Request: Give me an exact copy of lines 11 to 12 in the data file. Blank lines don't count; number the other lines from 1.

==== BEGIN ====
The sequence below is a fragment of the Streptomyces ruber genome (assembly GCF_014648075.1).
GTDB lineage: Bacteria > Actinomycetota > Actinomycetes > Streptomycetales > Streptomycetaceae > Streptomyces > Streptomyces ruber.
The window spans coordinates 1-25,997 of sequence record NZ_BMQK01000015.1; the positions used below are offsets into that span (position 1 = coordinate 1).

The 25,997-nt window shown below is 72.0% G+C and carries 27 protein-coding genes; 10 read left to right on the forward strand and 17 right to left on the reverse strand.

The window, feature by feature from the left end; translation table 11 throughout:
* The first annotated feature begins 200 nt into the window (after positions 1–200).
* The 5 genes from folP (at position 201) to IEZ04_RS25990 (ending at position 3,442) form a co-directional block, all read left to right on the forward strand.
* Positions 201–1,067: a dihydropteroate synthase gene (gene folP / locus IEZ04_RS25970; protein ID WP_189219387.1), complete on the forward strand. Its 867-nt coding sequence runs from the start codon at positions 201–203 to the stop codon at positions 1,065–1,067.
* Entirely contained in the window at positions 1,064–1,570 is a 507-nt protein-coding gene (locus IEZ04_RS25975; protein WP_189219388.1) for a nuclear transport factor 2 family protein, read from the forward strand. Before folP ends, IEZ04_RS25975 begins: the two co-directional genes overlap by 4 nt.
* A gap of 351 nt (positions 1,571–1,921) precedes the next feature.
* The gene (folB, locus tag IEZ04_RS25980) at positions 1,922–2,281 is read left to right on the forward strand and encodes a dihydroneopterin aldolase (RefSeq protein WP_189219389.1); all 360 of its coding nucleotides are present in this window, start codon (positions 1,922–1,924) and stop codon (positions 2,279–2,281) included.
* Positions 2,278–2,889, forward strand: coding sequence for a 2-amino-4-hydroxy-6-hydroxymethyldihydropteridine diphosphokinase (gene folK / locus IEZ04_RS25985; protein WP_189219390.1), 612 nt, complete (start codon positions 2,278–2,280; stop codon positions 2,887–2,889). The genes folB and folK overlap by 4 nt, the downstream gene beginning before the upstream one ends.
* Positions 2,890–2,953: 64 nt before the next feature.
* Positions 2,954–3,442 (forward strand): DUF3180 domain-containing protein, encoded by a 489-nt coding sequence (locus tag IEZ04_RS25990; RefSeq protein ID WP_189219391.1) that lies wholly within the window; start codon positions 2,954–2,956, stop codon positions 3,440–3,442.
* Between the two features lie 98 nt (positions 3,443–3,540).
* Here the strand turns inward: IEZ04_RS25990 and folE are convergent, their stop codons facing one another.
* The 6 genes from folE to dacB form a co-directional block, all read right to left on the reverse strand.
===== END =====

* The gene (folB, locus tag IEZ04_RS25980) at positions 1,922–2,281 is read left to right on the forward strand and encodes a dihydroneopterin aldolase (RefSeq protein WP_189219389.1); all 360 of its coding nucleotides are present in this window, start codon (positions 1,922–1,924) and stop codon (positions 2,279–2,281) included.
* Positions 2,278–2,889, forward strand: coding sequence for a 2-amino-4-hydroxy-6-hydroxymethyldihydropteridine diphosphokinase (gene folK / locus IEZ04_RS25985; protein WP_189219390.1), 612 nt, complete (start codon positions 2,278–2,280; stop codon positions 2,887–2,889). The genes folB and folK overlap by 4 nt, the downstream gene beginning before the upstream one ends.